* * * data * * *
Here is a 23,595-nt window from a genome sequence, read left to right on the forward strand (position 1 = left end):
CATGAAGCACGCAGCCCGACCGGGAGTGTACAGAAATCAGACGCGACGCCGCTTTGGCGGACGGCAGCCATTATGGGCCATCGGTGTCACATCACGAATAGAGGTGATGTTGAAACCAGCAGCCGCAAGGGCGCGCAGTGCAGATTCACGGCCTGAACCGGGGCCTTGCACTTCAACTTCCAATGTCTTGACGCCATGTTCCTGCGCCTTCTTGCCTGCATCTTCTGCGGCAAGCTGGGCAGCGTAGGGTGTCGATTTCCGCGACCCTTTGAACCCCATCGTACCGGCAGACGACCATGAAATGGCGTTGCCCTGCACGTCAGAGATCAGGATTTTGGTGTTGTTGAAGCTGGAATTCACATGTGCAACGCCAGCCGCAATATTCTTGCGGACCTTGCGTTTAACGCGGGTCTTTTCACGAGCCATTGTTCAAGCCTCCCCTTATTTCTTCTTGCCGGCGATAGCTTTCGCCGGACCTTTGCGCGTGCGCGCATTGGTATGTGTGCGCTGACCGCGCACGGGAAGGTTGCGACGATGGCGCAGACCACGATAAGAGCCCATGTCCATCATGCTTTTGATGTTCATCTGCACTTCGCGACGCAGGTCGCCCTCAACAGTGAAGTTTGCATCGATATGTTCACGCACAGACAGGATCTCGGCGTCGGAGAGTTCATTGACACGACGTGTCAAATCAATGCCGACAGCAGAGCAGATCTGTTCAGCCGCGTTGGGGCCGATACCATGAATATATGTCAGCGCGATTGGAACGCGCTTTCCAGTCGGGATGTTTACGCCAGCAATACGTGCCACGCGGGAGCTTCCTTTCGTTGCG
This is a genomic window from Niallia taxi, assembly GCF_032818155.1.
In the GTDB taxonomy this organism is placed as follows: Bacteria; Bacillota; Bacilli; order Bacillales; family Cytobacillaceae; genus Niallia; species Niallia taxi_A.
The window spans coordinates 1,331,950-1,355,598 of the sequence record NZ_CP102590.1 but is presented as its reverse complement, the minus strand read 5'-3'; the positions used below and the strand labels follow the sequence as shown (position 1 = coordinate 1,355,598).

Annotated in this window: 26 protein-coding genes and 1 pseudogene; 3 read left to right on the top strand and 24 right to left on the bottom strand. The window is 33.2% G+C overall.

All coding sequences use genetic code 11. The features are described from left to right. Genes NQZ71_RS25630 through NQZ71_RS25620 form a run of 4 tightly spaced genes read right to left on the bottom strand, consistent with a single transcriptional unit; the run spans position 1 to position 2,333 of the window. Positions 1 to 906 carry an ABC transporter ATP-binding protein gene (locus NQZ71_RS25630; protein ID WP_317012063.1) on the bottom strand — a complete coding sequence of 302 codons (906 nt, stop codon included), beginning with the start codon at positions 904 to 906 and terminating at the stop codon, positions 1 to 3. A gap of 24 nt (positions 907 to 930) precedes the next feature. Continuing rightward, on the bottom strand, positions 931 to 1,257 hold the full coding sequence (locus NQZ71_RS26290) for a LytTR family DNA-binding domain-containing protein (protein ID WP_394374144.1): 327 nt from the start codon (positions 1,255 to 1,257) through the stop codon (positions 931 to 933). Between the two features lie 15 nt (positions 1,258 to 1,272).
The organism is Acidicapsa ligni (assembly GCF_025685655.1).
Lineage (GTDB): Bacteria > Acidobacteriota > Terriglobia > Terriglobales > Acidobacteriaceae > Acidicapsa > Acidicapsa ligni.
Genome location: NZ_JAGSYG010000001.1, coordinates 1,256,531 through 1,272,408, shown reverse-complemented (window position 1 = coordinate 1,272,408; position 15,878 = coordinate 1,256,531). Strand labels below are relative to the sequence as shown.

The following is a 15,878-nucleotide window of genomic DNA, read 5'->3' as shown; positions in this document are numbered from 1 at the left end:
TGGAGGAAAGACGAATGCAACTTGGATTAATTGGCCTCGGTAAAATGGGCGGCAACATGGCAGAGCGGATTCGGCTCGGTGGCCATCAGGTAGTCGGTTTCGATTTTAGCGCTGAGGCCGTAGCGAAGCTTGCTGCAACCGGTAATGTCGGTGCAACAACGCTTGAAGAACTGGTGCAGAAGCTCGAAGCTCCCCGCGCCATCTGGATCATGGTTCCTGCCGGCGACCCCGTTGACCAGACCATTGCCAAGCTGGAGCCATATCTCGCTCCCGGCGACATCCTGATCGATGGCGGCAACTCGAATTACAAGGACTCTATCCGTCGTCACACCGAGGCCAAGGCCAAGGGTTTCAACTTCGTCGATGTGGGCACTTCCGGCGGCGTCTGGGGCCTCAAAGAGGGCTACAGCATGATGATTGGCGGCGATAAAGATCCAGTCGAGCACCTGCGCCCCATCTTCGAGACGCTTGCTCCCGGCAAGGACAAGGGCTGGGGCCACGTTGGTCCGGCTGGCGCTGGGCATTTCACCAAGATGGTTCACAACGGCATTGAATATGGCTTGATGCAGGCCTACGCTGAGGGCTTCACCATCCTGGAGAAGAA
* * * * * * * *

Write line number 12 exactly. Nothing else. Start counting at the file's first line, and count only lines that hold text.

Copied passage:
TGGAGGAAAGACGAATGCAACTTGGATTAATTGGCCTCGGTAAAATGGGCGGCAACATGGCAGAGCGGATTCGGCTCGGTGGCCATCAGGTAGTCGGTTTCGATTTTAGCGCTGAGGCCGTAGCGAAGCTTGCTGCAACCGGTAATGTCGGTGCAACAACGCTTGAAGAACTGGTGCAGAAGCTCGAAGCTCCCCGCGCCATCTGGATCATGGTTCCTGCCGGCGACCCCGTTGACCAGACCATTGCCAAGCTGGAGCCATATCTCGCTCCCGGCGACATCCTGATCGATGGCGGCAACTCGAATTACAAGGACTCTATCCGTCGTCACACCGAGGCCAAGGCCAAGGGTTTCAACTTCGTCGATGTGGGCACTTCCGGCGGCGTCTGGGGCCTCAAAGAGGGCTACAGCATGATGATTGGCGGCGATAAAGATCCAGTCGAGCACCTGCGCCCCATCTTCGAGACGCTTGCTCCCGGCAAGGACAAGGGCTGGGGCCACGTTGGTCCGGCTGGCGCTGGGCATTTCACCAAGATGGTTCACAACGGCATTGAATATGGCTTGATGCAGGCCTACGCTGAGGGCTTCACCATCCTGGAGAAGAA